In a previous discussion thread, commenter Riko of Taiwan asked me why Japan offers scholarships to foreigners. For those unfamiliar with the program, Japan’s Ministry of Education offers a number of scholarships, primarily graduate level, to foreign students from around the world, to come and study in Japan. To read about the types of scholarships avaliable, see any Japan Embassy web site and look under Education or Scholarships, for example the New York regional one (my home region). I originally types my comments below in reponse to Riko’s question, but then thought that this topic would be better as a new discussion, so here we are.
I don’t know anything about the history of the program or what the officially stated purpose is. In most Asian countries applications for the scholarships are very competitive, but people who study Japanese to a high enough level in the US are quite rare, so there are far fewer applicants for this program.
In fact, Taiwan has a similar program. When I was studying Chinese in Taipei, many of my classmates were in Taiwan on a government scholarship, doing language study before they actually entered their undergraduate or graduate program. The interesting thing in Taiwan is that there are actually two programs. One from the Ministry of Education, and one from the Ministry of Foreign Affairs. The latter program is open only to citizens of the few countries who have formal diplomatic relations with the Republic of China, and the MOE scholarships or for countries that don’t.
It seems to me that the goals of these scholarship programs in Japan and Taiwan are similar; their primary purpose is diplomatic, to build goodwill towards the host country. In Taiwan’s case, they are obviously overshadowed by China in terms of image, and they want people to come and study there so Taiwan will have a core of foreigners helping to promote the country abroad based on their good experiences there. If you look at which foreigners are studying in Taiwan, about half are Japanese-most of whom either have relatives or ancestors that are Taiwanese or who did not want to study in China either because Taiwan’s standard of living is more similar to Japan or because they worry about anti-Japan sentiment in China making it uncomfortable to be there. Then you have another 10 or 20% who are Taiwanese-Americans or Canadians, who obviously would study in their parents or grandparents’ home instead of China. Then there are a few percent who wanted to study in Taiwan because the traditional writing appealed more to them or they have family working in Taiwan or their Taiwanese friends back home suggested they go to Taiwan, but I think 20-30% or so are there because of the scholarships. If the Taiwanese government did not use these scholarships, they would probably have exactly zero students coming from most countries, and almost zero coming from some other countries if you do not count students that have blood links to Taiwan. I guarantee that I would have never even thought of going to Taiwan if they had not offered me a few months of free study there. Since Taiwan is, to put it mildly, in a diplomatically awkward situation, it is probably worth the money to take a few people each from many different countries around the world, and then send them home educated and friendly towards Taiwan. Larger numbers of these scholarships are also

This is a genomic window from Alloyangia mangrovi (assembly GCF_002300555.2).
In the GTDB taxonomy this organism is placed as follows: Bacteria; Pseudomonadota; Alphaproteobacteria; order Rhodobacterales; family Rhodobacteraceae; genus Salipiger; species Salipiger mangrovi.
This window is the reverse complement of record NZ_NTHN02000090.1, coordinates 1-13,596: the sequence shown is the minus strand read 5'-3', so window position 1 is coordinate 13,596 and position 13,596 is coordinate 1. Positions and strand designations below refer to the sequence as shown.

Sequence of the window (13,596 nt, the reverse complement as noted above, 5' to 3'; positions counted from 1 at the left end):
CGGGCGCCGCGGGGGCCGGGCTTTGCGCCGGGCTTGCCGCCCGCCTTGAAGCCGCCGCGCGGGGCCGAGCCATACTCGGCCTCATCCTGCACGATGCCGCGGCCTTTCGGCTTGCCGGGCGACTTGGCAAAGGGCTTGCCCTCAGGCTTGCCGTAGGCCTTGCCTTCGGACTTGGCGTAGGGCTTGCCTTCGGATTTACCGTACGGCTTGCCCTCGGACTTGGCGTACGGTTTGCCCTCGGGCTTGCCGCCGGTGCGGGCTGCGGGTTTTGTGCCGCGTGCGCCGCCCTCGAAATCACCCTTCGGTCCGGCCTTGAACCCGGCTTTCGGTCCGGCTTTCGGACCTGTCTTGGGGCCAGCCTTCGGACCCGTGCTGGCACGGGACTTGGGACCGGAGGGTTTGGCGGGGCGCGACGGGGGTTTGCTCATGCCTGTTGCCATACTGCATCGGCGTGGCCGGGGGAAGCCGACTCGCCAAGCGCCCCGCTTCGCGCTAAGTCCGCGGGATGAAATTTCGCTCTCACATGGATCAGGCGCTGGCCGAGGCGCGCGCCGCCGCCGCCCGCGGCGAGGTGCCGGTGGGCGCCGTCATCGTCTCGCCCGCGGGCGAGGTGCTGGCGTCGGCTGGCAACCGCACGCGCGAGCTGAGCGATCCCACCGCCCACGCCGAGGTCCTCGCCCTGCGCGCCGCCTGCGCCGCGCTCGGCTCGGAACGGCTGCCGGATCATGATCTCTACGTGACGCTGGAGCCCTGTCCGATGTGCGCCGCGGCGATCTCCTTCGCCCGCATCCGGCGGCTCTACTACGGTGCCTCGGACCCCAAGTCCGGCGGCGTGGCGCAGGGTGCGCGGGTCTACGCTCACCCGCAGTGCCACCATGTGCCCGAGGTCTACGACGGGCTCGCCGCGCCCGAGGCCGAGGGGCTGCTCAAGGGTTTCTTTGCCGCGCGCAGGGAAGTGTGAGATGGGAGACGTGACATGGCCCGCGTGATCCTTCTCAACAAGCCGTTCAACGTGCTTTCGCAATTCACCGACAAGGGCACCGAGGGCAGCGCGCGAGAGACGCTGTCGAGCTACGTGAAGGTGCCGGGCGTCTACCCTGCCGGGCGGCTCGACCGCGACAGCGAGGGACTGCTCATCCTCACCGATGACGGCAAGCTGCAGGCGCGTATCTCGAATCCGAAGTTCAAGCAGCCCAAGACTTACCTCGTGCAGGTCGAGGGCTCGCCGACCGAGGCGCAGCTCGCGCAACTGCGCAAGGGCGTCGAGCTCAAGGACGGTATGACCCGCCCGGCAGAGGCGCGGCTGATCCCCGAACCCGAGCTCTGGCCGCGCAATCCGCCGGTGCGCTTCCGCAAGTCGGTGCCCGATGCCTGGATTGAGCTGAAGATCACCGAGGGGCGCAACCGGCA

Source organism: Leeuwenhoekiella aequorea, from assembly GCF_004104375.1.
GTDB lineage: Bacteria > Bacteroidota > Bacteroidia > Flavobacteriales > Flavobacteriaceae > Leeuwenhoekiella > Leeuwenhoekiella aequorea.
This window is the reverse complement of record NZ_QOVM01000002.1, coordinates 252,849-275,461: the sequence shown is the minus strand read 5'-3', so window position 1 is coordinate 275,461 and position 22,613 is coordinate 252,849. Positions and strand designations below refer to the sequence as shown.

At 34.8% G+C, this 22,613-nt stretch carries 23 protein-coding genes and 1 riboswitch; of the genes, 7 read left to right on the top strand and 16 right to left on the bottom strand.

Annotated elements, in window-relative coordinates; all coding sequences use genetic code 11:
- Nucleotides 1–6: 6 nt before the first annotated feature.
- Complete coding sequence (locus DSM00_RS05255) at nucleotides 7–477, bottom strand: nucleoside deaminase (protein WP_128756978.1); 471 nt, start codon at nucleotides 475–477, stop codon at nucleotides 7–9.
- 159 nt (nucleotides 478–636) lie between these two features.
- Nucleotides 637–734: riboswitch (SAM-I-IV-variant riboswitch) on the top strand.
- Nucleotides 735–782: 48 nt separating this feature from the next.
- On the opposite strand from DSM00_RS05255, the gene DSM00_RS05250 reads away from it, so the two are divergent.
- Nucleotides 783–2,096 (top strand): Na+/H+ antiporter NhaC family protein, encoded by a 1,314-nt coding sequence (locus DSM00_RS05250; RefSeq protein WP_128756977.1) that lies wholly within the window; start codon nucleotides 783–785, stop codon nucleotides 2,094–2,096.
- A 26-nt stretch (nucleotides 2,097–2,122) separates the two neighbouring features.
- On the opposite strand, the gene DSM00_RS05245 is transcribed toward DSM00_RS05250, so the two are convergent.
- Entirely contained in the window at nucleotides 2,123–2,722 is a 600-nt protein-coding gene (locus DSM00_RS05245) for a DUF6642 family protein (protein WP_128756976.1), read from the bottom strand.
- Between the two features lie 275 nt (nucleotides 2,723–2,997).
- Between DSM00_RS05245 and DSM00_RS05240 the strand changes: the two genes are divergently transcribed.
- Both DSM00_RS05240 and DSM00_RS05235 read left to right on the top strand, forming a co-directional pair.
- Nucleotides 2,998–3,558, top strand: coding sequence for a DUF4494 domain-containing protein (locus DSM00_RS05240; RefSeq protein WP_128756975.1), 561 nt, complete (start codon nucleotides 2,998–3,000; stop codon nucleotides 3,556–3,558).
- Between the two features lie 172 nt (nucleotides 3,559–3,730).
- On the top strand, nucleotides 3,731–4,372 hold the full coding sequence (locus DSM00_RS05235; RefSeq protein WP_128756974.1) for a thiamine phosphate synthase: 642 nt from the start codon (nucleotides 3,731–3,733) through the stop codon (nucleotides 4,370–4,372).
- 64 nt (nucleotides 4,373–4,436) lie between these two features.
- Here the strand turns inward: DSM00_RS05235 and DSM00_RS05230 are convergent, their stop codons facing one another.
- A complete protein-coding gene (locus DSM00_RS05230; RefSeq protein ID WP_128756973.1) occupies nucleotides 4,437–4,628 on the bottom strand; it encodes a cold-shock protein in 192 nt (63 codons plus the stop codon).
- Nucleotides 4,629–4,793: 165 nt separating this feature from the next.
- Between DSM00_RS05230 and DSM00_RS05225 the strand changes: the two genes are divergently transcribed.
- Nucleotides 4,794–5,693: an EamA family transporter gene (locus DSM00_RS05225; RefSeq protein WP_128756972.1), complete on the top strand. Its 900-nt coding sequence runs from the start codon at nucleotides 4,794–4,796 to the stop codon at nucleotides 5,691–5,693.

Japan’s case is not as dramatic as Taiwan, but the reasons are similar if smaller scale. While there are people interested in Japan all over the world, there are virtually no communities of native speakers of Japanese outside of Japan, so most people who become fluent in Japanese and understand Japanese culture will have to live in Japan at some point. Since Japan is one of the world’s most expensive countries, there are very few people around the world who can afford to study there, and of course the number of people who could afford it is much lower in some poorer countries-and these are often the same countries where Japan has manufacturing or outsourcing facilities, or buys raw materials from.
There are probably other justifications for the program which I have missed, so please chime in.